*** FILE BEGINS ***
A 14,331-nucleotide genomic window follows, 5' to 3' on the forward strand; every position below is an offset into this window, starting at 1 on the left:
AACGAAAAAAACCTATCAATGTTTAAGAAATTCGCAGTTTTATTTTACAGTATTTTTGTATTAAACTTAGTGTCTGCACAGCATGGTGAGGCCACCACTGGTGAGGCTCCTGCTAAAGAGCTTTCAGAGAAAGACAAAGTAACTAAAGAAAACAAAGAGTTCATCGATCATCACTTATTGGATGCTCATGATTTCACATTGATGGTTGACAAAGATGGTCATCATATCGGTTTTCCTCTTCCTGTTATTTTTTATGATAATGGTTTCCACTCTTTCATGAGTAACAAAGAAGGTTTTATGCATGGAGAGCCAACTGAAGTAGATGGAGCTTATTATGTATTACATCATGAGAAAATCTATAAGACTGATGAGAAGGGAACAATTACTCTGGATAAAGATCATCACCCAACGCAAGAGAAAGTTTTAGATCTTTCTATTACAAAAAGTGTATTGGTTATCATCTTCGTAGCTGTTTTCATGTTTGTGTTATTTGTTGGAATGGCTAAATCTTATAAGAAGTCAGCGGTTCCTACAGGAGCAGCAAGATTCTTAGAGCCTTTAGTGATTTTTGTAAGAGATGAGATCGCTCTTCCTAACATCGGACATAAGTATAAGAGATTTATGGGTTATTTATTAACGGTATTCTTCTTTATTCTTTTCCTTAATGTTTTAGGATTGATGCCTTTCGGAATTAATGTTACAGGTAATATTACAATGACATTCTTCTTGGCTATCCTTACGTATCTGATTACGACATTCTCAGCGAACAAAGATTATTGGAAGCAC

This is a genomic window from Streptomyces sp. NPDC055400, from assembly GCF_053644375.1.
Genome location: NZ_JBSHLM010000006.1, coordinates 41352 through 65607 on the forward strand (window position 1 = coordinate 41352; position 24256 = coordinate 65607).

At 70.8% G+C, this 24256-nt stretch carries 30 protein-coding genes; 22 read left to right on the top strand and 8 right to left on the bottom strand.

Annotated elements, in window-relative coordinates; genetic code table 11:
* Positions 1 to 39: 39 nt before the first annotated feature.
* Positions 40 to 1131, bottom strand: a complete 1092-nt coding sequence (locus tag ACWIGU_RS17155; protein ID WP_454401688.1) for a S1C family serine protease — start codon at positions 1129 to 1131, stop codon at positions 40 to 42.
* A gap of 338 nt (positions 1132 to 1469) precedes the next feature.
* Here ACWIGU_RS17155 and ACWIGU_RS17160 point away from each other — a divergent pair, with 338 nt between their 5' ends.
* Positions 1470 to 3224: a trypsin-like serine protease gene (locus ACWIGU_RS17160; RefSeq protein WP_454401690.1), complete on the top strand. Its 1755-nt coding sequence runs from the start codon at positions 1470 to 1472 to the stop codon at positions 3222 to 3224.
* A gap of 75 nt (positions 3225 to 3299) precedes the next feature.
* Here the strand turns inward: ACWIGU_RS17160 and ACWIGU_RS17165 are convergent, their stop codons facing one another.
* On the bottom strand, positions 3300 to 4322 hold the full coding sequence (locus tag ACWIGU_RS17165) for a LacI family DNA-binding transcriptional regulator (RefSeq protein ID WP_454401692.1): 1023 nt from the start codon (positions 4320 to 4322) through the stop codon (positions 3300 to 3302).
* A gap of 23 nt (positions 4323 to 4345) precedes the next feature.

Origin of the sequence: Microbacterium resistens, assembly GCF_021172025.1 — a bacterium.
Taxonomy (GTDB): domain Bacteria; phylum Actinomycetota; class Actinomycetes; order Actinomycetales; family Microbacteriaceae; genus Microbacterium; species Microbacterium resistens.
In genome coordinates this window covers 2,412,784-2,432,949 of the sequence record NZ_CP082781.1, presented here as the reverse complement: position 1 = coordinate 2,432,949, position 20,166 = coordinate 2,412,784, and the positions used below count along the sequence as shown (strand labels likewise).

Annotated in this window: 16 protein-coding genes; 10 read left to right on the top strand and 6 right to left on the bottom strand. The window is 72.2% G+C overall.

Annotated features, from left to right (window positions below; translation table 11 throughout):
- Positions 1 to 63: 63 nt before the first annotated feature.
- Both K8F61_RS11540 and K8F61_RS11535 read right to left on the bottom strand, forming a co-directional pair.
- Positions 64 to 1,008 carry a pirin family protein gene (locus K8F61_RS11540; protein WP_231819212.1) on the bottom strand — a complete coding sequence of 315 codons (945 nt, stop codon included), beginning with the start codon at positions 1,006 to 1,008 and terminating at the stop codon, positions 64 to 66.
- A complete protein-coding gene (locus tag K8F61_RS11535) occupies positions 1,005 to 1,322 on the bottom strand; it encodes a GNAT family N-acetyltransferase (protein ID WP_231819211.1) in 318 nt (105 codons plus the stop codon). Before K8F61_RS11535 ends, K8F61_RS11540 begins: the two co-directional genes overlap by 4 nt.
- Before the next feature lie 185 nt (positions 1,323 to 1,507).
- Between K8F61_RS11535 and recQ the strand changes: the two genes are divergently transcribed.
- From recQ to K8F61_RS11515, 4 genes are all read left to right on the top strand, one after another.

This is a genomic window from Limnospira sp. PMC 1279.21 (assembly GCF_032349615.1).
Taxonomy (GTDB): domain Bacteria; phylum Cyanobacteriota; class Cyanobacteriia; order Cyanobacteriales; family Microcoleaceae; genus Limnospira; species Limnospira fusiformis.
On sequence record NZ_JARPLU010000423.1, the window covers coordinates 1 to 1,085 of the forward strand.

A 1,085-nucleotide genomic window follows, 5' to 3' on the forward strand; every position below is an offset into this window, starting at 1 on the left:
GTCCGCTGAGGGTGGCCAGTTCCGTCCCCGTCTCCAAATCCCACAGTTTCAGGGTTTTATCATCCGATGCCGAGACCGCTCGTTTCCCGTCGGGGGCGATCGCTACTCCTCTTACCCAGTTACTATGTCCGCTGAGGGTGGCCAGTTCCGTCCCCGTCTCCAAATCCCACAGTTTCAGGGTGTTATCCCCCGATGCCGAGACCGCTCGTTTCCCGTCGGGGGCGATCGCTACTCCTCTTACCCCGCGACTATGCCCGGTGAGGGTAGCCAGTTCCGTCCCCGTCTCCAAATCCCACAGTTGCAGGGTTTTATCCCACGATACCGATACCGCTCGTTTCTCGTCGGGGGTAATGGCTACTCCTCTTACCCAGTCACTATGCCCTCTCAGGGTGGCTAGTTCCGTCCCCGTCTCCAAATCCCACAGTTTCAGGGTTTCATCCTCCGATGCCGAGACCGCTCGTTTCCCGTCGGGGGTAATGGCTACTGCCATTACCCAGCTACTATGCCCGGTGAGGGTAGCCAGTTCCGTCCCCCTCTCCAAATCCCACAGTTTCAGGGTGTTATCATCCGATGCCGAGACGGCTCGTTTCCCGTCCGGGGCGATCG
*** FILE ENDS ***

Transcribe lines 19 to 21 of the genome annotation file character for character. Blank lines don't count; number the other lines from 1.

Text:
Annotated in this window: 16 protein-coding genes; 10 read left to right on the top strand and 6 right to left on the bottom strand. The window is 72.2% G+C overall.

Annotated features, from left to right (window positions below; translation table 11 throughout):
- Positions 1 to 63: 63 nt before the first annotated feature.